Nogales, Sonora is one of the most dangerous towns along the Mexican-American border. The biggest port of legal entry into Arizona's Tucson sector, Nogales is also a drug-trafficking center and a hub for human smugglers.
Coyotes, smugglers who take people across the border, charge individuals $2000 to guide them into the US. The trip is hellish. First, there is the heat: The Sonora desert floor can reach up to 139 degrees, literally baking the humbled masses heading north. Last July, 59 sun-scorched bodies were found in the desert and law enforcement officers estimate that four people die in the desert for every one body found by the border patrol.
Most people start on their journey with two gallons of water even though a person walking 10 miles a day needs a 5 gallon to stay hydrated.
As if the heat wasn't enough, drug cartels use the same dry corridor to head north, which means would-be immigrants are frequently exposed to tremendous violence. The cartels kidnap Mexican workers headed north every day to use them as drug mules. Saying no is not an option. The cartels have a reputation for killing not only those who defy them, but also those victim's families.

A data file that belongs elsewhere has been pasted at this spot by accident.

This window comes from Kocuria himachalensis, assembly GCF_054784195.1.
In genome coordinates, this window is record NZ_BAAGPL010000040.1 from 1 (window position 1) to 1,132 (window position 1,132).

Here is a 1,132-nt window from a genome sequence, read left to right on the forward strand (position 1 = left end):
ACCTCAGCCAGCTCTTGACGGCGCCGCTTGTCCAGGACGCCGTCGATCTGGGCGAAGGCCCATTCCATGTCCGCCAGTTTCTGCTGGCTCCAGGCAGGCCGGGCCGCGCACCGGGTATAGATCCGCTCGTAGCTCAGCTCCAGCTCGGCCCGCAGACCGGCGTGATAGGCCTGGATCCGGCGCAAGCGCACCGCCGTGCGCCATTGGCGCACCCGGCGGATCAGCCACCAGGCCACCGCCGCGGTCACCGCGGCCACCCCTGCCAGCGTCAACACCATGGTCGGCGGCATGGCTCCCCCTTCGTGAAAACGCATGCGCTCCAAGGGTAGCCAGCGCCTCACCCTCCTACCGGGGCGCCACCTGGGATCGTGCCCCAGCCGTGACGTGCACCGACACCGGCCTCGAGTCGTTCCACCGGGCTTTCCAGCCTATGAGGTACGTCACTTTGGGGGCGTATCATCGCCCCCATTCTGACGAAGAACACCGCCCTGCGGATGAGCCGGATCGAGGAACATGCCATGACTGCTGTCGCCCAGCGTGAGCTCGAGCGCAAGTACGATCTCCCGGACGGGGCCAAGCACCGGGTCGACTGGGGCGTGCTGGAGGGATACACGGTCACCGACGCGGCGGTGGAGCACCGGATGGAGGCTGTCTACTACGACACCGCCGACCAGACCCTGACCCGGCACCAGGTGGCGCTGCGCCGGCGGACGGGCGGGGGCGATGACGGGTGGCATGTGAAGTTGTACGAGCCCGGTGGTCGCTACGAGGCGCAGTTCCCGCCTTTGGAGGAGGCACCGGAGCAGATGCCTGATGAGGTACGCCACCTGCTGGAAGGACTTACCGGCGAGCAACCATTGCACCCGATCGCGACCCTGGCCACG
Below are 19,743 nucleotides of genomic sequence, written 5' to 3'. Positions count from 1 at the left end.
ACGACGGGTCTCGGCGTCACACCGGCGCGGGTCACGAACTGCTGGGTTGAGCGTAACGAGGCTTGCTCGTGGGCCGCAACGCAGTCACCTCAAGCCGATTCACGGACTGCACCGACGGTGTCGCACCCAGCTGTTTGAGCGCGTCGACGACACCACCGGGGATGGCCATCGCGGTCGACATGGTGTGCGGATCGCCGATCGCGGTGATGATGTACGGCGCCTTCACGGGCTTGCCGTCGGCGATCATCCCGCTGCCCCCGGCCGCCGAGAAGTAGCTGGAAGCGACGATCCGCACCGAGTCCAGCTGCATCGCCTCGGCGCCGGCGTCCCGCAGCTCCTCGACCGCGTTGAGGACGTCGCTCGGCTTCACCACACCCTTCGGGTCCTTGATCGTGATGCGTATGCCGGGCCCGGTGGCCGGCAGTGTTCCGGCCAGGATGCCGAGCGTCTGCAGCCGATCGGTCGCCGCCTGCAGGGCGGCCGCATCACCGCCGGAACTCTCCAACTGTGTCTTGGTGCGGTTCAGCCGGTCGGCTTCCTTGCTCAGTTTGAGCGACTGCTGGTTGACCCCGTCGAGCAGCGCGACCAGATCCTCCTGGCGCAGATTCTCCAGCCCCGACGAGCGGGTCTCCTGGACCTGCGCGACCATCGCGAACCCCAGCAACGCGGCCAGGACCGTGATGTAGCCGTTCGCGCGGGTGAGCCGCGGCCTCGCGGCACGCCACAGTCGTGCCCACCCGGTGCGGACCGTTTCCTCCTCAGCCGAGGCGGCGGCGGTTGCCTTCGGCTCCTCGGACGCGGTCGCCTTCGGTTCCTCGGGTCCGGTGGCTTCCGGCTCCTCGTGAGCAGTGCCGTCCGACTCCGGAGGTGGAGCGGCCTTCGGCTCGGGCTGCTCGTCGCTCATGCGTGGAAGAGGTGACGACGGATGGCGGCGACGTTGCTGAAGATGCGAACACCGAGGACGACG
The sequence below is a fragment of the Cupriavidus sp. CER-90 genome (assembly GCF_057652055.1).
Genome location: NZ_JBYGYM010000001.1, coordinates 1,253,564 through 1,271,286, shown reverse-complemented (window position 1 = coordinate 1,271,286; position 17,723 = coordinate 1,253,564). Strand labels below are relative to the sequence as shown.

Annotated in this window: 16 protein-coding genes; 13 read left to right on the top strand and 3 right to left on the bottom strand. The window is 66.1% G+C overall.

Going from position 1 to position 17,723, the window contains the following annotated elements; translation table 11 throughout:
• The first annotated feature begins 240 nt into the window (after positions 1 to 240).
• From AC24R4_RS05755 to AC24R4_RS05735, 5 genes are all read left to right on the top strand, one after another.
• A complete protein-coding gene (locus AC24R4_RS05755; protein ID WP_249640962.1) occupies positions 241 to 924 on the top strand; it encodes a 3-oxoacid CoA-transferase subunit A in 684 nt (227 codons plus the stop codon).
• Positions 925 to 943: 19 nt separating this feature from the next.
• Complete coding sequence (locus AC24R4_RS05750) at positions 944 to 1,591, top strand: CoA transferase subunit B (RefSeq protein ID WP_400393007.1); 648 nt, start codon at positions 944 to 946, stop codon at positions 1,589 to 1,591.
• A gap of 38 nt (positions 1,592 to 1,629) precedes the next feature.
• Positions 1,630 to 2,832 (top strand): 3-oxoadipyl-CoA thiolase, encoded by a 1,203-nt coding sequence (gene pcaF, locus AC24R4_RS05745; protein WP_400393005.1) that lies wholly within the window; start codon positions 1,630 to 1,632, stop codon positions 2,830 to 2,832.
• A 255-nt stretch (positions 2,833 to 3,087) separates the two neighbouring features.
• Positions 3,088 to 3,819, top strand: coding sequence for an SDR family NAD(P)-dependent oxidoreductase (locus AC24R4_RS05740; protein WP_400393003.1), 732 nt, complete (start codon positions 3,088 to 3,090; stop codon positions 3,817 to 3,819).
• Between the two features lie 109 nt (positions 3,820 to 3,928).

I was followed by someone, maybe a coyote, as I took pictures around Hamburger Hill, a notorious crossing area. Later in the day, I was approached by a spotter for a strip club. I told the guy he was wasting his time. The guy said, "No problem, I can get you a little boy to play with."
I politely demurred and found myself looking longingly north.